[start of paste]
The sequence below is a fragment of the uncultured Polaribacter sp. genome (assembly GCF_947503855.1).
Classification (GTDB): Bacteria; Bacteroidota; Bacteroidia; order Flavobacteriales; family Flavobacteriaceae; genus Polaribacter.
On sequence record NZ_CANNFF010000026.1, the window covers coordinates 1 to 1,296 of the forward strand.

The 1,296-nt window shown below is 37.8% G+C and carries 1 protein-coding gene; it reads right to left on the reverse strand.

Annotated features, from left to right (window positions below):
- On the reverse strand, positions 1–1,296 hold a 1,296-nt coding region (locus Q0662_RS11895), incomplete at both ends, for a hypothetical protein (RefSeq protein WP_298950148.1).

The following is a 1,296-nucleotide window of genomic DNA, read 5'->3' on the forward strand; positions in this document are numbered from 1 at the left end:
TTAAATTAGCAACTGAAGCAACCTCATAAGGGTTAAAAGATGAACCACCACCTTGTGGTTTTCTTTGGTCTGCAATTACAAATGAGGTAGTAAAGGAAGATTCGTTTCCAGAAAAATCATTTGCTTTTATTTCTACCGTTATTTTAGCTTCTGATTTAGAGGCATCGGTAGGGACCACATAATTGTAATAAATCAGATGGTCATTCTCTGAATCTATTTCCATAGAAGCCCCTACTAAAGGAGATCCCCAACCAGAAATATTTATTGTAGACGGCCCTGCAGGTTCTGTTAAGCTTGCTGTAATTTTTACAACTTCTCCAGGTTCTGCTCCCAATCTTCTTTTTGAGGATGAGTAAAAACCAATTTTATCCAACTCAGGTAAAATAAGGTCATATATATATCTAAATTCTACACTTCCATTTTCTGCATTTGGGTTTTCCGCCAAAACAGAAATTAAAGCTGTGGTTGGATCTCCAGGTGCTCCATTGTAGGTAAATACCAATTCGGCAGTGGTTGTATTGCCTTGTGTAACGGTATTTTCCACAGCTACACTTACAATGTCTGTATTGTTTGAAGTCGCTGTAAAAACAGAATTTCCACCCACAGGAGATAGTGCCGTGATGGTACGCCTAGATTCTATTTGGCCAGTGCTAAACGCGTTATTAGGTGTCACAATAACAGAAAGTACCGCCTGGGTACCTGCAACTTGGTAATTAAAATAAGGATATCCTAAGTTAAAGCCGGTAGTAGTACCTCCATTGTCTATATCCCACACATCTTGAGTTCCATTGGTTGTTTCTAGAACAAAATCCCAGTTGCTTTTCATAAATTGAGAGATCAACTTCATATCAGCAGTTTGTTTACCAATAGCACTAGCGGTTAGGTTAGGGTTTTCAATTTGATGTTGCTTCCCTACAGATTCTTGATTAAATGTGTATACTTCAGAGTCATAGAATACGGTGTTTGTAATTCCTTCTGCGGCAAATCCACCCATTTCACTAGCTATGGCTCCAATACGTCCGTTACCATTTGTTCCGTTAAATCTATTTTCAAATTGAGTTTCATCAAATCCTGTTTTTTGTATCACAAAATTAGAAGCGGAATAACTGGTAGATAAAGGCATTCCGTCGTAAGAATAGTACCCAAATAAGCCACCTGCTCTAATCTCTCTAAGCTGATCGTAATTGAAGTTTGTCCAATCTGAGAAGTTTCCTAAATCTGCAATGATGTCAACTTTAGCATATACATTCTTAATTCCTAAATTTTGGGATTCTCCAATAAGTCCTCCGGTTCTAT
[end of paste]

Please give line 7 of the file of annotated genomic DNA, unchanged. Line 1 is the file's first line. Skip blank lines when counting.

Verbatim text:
The following is a 1,296-nucleotide window of genomic DNA, read 5'->3' on the forward strand; positions in this document are numbered from 1 at the left end: